I’m experimenting with my French ultramarine from Winsor & Newton. I was a bit alarmed by how dark it looked coming out of the tube. I knew I would have to wet my paper to lighten it. As you can see, thanks to this water and the water in my brush, my blue came out nice and pale. I made sure to mix some orange with the blue too.
I'm using a mix of cool blue-greens and warm yellow-greens for the grass, buses and trees, adding more yellow or blue to the same mixture that was on my pallet, depending on what I needed. I painted the palm trees with a layer of very light yellow green and later when that was dry, I painted my darker color, letting the original layer show where it needed to. Where I left the yellow green showing is of course where the sun is hitting the trees.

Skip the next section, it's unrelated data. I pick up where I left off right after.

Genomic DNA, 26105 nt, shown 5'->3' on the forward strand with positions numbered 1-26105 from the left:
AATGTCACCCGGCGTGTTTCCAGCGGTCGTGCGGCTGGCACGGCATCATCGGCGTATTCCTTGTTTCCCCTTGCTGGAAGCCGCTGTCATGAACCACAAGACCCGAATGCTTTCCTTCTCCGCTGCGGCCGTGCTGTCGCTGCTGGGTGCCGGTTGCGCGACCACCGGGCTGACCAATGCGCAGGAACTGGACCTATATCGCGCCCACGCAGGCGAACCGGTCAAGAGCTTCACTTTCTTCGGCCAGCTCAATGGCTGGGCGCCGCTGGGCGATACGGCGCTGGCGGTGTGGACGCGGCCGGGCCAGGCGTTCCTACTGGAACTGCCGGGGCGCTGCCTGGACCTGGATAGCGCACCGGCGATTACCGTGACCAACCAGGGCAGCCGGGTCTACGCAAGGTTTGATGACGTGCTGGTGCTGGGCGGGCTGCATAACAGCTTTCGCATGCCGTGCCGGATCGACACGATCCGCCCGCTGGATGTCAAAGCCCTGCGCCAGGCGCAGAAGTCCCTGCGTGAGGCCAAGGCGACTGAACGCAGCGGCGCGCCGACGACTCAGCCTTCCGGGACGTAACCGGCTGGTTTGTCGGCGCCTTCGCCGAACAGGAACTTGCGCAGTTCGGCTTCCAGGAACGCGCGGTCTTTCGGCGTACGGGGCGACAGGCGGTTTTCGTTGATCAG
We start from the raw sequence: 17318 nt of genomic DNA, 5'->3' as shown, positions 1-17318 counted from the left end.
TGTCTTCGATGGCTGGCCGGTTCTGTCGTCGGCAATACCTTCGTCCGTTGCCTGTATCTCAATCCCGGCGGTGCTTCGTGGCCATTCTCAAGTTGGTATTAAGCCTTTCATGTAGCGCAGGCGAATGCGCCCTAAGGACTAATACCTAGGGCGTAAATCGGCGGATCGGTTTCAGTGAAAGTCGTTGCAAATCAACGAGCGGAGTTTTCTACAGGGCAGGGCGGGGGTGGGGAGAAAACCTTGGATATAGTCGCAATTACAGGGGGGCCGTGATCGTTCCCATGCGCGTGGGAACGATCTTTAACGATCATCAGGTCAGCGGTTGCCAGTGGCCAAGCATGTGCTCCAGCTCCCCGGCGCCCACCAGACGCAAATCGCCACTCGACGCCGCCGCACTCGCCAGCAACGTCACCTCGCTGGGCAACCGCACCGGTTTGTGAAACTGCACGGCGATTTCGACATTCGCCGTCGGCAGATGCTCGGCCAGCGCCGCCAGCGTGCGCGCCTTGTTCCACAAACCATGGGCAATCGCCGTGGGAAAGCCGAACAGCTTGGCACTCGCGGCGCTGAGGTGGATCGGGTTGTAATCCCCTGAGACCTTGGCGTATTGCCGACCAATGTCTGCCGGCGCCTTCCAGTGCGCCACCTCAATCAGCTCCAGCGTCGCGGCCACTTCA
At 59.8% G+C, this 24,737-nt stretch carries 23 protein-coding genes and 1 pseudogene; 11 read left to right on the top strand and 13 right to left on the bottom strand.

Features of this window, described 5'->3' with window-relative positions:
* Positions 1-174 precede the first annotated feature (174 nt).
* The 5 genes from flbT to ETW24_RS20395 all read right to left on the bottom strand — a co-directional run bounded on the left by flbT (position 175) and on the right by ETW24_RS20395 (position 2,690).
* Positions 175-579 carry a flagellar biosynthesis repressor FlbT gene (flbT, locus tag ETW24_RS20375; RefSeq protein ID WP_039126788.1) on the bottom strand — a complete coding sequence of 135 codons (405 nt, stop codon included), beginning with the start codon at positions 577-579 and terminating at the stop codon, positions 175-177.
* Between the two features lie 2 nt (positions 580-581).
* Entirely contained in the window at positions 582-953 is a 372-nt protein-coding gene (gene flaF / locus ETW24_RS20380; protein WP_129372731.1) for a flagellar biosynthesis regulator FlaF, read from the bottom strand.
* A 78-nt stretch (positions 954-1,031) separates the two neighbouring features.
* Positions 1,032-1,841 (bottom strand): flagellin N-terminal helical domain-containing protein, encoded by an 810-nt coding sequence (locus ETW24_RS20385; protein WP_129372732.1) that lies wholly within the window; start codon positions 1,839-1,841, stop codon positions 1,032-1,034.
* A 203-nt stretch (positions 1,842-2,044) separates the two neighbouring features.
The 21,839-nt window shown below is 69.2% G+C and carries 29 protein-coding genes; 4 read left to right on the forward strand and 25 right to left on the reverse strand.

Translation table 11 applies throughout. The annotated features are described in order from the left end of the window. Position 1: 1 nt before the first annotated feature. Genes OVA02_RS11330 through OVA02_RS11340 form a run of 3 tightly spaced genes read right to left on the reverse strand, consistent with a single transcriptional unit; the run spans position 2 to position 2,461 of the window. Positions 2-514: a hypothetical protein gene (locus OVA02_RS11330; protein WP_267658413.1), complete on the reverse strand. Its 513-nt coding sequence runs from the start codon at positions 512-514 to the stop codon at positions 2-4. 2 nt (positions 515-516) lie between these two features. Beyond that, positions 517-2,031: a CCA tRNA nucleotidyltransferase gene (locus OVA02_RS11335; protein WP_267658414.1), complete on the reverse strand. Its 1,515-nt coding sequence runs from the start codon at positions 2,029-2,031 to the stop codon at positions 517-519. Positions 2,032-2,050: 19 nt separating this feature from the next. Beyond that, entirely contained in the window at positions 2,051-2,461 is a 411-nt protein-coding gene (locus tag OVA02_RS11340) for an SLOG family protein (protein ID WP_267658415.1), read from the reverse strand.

I’m concerned with working on creating as much contrast between the shadowy parts of the bushes and trees and the parts where the light is hitting. To achieve this, I’ve been mixing red into green to darken and mute it and applying layer after layer of this onto the parts of my trees and bushes that are in shadow.
I’m using this same mixture for my blades of grass, which I'm making a warmer color overall because it's closer to the viewer. By making the buses and trees duller and darker, I'm pushing them further back.
Painter of portraits and wildlife